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School board delays vote on virtual opening to school year

School board delays vote on virtual opening to school year

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After a three-hour meeting that saw dozens of local parents and students voice their support for an in-person learning option at the start of the coming school year, Goochland County School Board members ultimately decided that delaying the decision until the board’s Aug. 11 meeting was the only appropriate action.

The special meeting, which was held at Goochland High School on Monday night, had been scheduled in order to allow board members to vote on new plan for the start of the 2020-2021 school year, one that differed from a plan presented and agreed upon on July 14.

The original plan had outlined an opening strategy that allowed for students who chose to come back to school to have two days of in-person instructional time supplemented by virtual learning, while also permitting students to select a virtual-only option if they preferred.

As Goochland School Superintendent Dr. Jeremy Raley shared Monday night, however, recent data has led school officials to move toward an initial opening period that would see most students learning virtually from home.

It quickly became apparent that most people in attendance did not support that option, with speaker after speaker calling on board members to consider the negative consequences for students and families of continuing to keep students out of the classroom.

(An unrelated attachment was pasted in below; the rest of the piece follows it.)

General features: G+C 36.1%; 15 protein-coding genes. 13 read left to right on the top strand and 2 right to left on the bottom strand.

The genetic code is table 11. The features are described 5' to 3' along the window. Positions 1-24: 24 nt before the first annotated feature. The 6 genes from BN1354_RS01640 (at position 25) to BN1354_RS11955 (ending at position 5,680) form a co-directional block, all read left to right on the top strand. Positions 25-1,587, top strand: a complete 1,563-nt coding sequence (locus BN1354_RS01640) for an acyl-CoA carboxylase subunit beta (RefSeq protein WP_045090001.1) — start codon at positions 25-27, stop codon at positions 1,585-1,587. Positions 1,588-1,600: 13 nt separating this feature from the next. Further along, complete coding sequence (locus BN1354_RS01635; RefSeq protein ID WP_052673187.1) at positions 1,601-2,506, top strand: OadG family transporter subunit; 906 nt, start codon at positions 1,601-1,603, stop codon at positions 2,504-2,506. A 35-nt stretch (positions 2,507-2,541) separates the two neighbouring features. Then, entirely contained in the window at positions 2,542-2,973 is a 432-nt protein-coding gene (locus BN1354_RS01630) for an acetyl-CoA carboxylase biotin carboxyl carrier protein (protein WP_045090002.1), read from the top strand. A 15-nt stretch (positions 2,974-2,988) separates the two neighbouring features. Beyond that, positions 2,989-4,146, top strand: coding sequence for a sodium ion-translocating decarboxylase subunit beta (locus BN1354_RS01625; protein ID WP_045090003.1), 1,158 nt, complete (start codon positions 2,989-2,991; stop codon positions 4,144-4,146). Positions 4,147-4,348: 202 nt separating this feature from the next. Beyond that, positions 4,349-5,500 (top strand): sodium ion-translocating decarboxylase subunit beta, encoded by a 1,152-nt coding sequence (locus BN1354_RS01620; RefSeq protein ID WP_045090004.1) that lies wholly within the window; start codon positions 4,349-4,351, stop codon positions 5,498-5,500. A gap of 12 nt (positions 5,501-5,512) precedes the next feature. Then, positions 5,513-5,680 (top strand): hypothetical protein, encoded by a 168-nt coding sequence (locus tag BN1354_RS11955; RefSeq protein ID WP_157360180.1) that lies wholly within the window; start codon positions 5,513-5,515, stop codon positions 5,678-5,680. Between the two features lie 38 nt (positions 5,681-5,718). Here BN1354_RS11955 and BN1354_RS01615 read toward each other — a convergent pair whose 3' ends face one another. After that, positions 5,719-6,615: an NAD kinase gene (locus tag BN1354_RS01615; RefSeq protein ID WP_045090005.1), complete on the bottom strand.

Initially, several board members appeared to push back against claims that the in-person option would be worth the potential risk.

District 1 representative Sandra Barefoot-Reid, a former EMT who cited her experience assessing dangerous situations and evaluating risk, did not mince words as she urged those in attendance not to forget that the virus has already taken a number of lives in Goochland County.

“Look at the statistics,” she said. “This virus is very dangerous. My first priority is the safety of our students and staff, and you can’t give someone an education if they are not alive.”

District 2 representative William Quarles also cautioned that the board was not willing to ignore a threat to public health in order to bring students back to school.

“I have heard every word you have said,” said Quarles. “The fear is real, we have a pandemic. We have to look at this from a safety standpoint or a normalcy standpoint —and normalcy is not going to happen.”

The ultimate decision, said District 3 representative Karen Horn, will be one that is based not on emotion but on the best available data.

“That’s what we do as educators,” Horn said. “We look at data, we process data, we analyze data, and we make the best decision possible.”

District 4 representative Michael Newman, who spent his career as a middle and high school principal and served as the principal of Goochland High School before retiring in 2016, said he was confident that the county could come together to find a workable solution but insisted that he was not yet sure about his own stance on virtual learning versus offering an in-person option for parents.

“My mind has been up and down and all around on this,” Newman told attendees. “I appreciate everything that has been said tonight…I know it is all heartfelt.”

After three hours of comments by both attendees and board members, it became clear that the decision would require even further consideration.

Board chairman John Wright admitted that he simply could not proceed with a vote without conferring with the other board members and taking into account all that they had heard during the meeting.

“I want to be able to look every one in the eye,” Wright said, “and say that we gave them and their views our full consideration.”

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